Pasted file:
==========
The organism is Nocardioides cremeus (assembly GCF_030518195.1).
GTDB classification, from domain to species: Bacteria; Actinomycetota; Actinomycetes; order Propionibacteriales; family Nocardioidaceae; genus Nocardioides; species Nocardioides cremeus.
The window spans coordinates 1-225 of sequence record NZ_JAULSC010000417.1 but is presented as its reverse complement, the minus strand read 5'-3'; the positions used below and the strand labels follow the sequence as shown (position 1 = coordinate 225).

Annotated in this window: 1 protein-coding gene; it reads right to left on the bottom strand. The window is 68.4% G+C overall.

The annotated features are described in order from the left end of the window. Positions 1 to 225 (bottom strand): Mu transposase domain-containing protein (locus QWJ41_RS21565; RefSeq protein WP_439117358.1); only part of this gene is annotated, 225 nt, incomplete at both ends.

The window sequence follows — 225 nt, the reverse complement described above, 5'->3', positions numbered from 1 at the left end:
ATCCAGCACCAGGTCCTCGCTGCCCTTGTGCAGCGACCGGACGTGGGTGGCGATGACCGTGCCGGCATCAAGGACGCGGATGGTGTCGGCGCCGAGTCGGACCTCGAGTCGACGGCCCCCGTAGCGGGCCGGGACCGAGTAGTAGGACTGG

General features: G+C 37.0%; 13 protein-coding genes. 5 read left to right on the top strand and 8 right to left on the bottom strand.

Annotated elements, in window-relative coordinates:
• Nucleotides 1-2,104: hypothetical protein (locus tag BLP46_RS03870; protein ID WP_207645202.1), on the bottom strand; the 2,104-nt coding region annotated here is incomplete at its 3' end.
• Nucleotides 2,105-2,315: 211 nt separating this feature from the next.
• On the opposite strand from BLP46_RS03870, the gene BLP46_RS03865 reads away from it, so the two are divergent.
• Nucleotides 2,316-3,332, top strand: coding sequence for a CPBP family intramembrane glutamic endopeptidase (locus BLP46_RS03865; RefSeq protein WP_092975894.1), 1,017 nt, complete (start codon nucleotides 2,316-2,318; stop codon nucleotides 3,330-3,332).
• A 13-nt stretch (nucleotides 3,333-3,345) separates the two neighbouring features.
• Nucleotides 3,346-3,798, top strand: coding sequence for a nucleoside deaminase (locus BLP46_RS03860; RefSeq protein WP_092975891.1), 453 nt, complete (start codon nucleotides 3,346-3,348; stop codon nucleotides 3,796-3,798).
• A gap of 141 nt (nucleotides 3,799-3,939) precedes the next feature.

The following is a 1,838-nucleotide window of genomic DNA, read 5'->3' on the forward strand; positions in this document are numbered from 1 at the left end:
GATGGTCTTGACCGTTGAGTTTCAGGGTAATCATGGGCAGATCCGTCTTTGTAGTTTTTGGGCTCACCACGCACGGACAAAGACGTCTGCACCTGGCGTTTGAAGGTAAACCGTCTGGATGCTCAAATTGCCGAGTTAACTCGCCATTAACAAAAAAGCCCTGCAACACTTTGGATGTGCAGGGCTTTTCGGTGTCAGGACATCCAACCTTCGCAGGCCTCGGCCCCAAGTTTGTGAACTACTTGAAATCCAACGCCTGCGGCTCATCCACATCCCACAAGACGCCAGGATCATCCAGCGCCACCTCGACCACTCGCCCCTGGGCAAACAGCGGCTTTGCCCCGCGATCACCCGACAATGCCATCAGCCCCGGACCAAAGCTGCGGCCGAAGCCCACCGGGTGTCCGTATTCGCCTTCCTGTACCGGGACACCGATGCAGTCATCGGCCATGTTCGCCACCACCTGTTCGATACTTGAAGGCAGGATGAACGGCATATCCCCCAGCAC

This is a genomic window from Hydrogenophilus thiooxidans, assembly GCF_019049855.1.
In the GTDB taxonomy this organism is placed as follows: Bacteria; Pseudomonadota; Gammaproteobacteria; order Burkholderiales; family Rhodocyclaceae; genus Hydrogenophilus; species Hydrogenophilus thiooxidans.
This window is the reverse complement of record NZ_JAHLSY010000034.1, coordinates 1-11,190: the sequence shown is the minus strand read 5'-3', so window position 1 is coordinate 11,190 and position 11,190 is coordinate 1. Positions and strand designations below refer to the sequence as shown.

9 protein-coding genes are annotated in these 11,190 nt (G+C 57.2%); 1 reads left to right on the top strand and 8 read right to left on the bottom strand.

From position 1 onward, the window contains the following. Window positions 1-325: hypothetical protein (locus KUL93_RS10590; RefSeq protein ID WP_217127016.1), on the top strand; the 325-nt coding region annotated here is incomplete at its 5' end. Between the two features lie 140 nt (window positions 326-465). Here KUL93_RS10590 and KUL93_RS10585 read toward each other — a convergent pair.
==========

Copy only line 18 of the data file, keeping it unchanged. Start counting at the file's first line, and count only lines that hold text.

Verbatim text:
GATGGTCTTGACCGTTGAGTTTCAGGGTAATCATGGGCAGATCCGTCTTTGTAGTTTTTGGGCTCACCACGCACGGACAAAGACGTCTGCACCTGGCGTTTGAAGGTAAACCGTCTGGATGCTCAAATTGCCGAGTTAACTCGCCATTAACAAAAAAGCCCTGCAACACTTTGGATGTGCAGGGCTTTTCGGTGTCAGGACATCCAACCTTCGCAGGCCTCGGCCCCAAGTTTGTGAACTACTTGAAATCCAACGCCTGCGGCTCATCCACATCCCACAAGACGCCAGGATCATCCAGCGCCACCTCGACCACTCGCCCCTGGGCAAACAGCGGCTTTGCCCCGCGATCACCCGACAATGCCATCAGCCCCGGACCAAAGCTGCGGCCGAAGCCCACCGGGTGTCCGTATTCGCCTTCCTGTACCGGGACACCGATGCAGTCATCGGCCATGTTCGCCACCACCTGTTCGATACTTGAAGGCAGGATGAACGGCATATCCCCCAGCAC